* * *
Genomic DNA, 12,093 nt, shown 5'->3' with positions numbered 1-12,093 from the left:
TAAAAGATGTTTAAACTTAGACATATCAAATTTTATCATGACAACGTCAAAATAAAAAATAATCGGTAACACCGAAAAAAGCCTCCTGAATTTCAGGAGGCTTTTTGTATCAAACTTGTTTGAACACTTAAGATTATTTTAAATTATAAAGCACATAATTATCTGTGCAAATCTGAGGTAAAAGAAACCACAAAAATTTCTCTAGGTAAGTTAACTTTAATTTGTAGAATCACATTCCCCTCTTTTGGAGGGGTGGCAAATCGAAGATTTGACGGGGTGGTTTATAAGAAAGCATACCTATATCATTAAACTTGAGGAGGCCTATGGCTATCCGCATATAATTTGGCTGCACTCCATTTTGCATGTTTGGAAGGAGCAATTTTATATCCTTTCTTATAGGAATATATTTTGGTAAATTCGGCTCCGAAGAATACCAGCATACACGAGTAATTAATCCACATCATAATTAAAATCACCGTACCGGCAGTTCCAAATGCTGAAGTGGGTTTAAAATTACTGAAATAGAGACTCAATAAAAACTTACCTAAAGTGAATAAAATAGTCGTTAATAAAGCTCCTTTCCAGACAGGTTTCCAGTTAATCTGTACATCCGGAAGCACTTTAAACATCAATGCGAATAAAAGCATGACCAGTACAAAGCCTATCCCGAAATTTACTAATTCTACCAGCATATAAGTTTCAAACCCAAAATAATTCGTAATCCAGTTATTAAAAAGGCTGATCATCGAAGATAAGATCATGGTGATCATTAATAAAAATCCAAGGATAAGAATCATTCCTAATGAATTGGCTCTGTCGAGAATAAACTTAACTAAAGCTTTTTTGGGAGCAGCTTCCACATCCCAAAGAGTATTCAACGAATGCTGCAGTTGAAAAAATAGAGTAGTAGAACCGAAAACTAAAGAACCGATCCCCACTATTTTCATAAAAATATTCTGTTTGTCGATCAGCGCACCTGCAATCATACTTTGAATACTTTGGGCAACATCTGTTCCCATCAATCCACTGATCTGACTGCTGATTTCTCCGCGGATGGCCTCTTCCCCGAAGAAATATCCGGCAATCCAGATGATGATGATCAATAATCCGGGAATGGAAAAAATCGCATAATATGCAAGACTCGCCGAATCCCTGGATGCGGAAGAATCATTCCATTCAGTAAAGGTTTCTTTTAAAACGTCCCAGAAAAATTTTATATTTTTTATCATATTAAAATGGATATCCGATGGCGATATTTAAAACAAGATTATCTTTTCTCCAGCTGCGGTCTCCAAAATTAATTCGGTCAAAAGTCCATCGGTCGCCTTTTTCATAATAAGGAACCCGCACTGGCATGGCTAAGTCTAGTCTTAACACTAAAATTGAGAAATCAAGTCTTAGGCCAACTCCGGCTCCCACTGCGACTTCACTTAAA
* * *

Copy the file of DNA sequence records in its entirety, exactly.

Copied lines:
Genomic DNA, 12,093 nt, shown 5'->3' with positions numbered 1-12,093 from the left:
TAAAAGATGTTTAAACTTAGACATATCAAATTTTATCATGACAACGTCAAAATAAAAAATAATCGGTAACACCGAAAAAAGCCTCCTGAATTTCAGGAGGCTTTTTGTATCAAACTTGTTTGAACACTTAAGATTATTTTAAATTATAAAGCACATAATTATCTGTGCAAATCTGAGGTAAAAGAAACCACAAAAATTTCTCTAGGTAAGTTAACTTTAATTTGTAGAATCACATTCCCCTCTTTTGGAGGGGTGGCAAATCGAAGATTTGACGGGGTGGTTTATAAGAAAGCATACCTATATCATTAAACTTGAGGAGGCCTATGGCTATCCGCATATAATTTGGCTGCACTCCATTTTGCATGTTTGGAAGGAGCAATTTTATATCCTTTCTTATAGGAATATATTTTGGTAAATTCGGCTCCGAAGAATACCAGCATACACGAGTAATTAATCCACATCATAATTAAAATCACCGTACCGGCAGTTCCAAATGCTGAAGTGGGTTTAAAATTACTGAAATAGAGACTCAATAAAAACTTACCTAAAGTGAATAAAATAGTCGTTAATAAAGCTCCTTTCCAGACAGGTTTCCAGTTAATCTGTACATCCGGAAGCACTTTAAACATCAATGCGAATAAAAGCATGACCAGTACAAAGCCTATCCCGAAATTTACTAATTCTACCAGCATATAAGTTTCAAACCCAAAATAATTCGTAATCCAGTTATTAAAAAGGCTGATCATCGAAGATAAGATCATGGTGATCATTAATAAAAATCCAAGGATAAGAATCATTCCTAATGAATTGGCTCTGTCGAGAATAAACTTAACTAAAGCTTTTTTGGGAGCAGCTTCCACATCCCAAAGAGTATTCAACGAATGCTGCAGTTGAAAAAATAGAGTAGTAGAACCGAAAACTAAAGAACCGATCCCCACTATTTTCATAAAAATATTCTGTTTGTCGATCAGCGCACCTGCAATCATACTTTGAATACTTTGGGCAACATCTGTTCCCATCAATCCACTGATCTGACTGCTGATTTCTCCGCGGATGGCCTCTTCCCCGAAGAAATATCCGGCAATCCAGATGATGATGATCAATAATCCGGGAATGGAAAAAATCGCATAATATGCAAGACTCGCCGAATCCCTGGATGCGGAAGAATCATTCCATTCAGTAAAGGTTTCTTTTAAAACGTCCCAGAAAAATTTTATATTTTTTATCATATTAAAATGGATATCCGATGGCGATATTTAAAACAAGATTATCTTTTCTCCAGCTGCGGTCTCCAAAATTAATTCGGTCAAAAGTCCATCGGTCGCCTTTTTCATAATAAGGAACCCGCACTGGCATGGCTAAGTCTAGTCTTAACACTAAAATTGAGAAATCAAGTCTTAGGCCAACTCCGGCTCCCACTGCGACTTCACTTAAA